Methodist Healthcare - Employee Assistance Program


Myra BennettWelcome to the Front Porch

Imagine sitting in a rocking chair on the front porch of a friend's house on a warm afternoon. The porch provides shade from the sun, and a cool breeze moves gently across your face. Your friend invites you to talk about whatever is on your mind. While you are talking, other activities go on briskly in the neighborhood, but you hardly notice. The conversation is the only thing that matters. Your friend is actively listening to you.

When I was growing up in one of the older midtown neighborhoods in Memphis, my family lived in a house with a wide front porch. The porch was a place to gather with my friends, to view what was going on in the neighborhood, and to find shelter on rainy days.

My best friend lived a few houses away. I could see her house from my front porch. She had a beautiful smile and a gifted mind, especially in science and mathematics. We spent many hours together during our primary school years. We rode bikes, played games, and went to sleepovers with our friends. After high school, we chose different colleges and drifted apart.

Years later, I was surprised to hear that my friend had developed a serious mental illness. Nothing in my childhood memory rendered even the slightest warning. Were there any early signs, and if so, how could I have missed them?

Since then, as a professional counselor, I know the multiple signs and symptoms of depression and anxiety. I think it is helpful that we first acknowledge the prevalence of depression and anxiety in our society.

For example, are you aware of the following statistics?

  • Depression or anxiety is common, affecting about 121 million or 40 million people respectively worldwide.
  • Depression is among the leading causes of disability worldwide.
  • Fewer than 30% of those affected have access to effective treatments.
  • Nearly 74 % of Americans who seek help for symptoms of depression or anxiety will go to a primary care physician rather than a mental health professional.

For these reasons and many others, we want to help reduce the stigma attached to mental illness by providing information that might prevent major depression or anxiety in someone's life. At Methodist Le Bonheur Healthcare, we have a Front Porch waiting for you in the form of the Dennis H. Jones Living Well Network. It is a virtual front porch where you can relax, connect with someone, learn about depression and anxiety, and get in touch with resources and tools to help you on life's journey. Please take a few moments to explore what the Front Porch has to offer.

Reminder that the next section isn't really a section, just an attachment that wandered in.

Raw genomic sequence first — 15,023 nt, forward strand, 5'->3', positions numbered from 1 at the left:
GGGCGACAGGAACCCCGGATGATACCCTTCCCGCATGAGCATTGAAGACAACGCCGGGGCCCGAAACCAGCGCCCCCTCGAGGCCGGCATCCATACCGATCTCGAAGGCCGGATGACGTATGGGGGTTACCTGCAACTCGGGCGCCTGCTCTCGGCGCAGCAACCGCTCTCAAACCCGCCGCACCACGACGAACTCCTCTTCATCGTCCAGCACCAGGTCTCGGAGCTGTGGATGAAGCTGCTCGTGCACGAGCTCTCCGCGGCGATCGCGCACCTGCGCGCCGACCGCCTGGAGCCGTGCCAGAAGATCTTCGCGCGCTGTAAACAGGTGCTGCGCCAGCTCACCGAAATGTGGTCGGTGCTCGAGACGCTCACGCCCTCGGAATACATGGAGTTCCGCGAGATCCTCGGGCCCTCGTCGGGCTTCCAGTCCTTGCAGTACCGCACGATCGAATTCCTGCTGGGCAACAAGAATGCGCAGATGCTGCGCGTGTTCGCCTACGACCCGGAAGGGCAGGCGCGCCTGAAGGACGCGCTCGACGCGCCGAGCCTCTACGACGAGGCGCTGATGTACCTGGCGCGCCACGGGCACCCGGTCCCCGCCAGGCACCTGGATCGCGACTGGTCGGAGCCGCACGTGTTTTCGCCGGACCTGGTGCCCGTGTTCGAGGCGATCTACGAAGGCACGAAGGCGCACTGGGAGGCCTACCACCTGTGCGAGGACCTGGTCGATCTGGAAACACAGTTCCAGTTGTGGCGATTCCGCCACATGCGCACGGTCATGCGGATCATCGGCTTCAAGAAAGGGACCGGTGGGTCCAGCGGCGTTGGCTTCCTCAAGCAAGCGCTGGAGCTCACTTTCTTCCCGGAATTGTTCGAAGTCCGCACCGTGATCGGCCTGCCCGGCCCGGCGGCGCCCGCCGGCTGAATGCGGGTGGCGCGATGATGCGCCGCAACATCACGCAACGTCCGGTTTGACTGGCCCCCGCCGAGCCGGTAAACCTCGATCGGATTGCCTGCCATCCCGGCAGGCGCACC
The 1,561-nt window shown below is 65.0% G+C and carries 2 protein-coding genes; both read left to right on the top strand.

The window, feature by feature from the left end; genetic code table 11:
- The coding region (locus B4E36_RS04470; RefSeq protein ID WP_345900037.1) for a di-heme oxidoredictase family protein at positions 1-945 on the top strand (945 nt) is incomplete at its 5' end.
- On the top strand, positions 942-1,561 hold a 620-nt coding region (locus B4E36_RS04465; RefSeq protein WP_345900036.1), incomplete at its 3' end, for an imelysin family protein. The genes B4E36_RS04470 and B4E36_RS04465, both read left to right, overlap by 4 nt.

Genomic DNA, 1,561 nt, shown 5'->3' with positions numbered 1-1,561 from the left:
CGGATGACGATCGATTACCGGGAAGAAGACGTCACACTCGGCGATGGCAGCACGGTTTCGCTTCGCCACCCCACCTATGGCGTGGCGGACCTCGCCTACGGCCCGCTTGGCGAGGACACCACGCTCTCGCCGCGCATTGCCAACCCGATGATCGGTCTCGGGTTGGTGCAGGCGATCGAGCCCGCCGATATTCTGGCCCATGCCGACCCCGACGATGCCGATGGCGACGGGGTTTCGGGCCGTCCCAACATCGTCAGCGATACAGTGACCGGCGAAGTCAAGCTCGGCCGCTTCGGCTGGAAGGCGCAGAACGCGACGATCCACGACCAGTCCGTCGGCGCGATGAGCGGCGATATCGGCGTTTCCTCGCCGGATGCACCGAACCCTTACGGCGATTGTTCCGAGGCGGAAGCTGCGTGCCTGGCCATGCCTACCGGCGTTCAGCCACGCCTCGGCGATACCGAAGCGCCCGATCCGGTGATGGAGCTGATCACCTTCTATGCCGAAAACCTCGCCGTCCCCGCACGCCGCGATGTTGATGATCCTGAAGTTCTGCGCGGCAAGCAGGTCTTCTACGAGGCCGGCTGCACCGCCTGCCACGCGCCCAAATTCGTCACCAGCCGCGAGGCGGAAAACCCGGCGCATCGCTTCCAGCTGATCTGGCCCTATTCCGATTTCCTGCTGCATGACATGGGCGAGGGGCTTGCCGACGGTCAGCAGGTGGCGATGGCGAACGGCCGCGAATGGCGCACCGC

The Living Well Front Porch was created by the vision of the Dennis H. Jones family from Germantown, Tennessee. When you go to the website, look for the "About Us" section. Read about the life and death of Dennis H. Jones and the inspiring way that his family responded to tragedy. While you are there, explore the Twelve Pathways, the assessment tools, the videos, and other valuable links and services.

Now and then, everyone has a bad day, but ongoing depression and anxiety can lead to more serious problems. Fortunately, there are many ways to navigate depression and anxiety. You already have the Methodist Healthcare Employee Assistance Program (EAP), where you can sit down with a professional who will actively listen to you, and who will help you manage the circumstances of your life. And now, you also have the Living Well Front Porch to explore and to seek help. Perhaps someone in your family or neighborhood is suffering from depression or anxiety. If so, you have a place to find some answers to your questions. And you have a place where your friend can visit and call for more help.

As always, we encourage you to call the Methodist Healthcare EAP at 901-683-5658 for confidential counseling and support. You, and now your friends, don't have to go through it alone. We are here to help.

Author: Dr. Myra Bennett, D. Min, LCPT, is the Coordinator of the Living Well Network. She has been an EAP Counselor at Methodist Le Bonheur Healthcare for the past twenty years. Prior to her work in the EAP, she served as a board-certified chaplain in addiction services and a pastor of United Methodist churches in West Tennessee.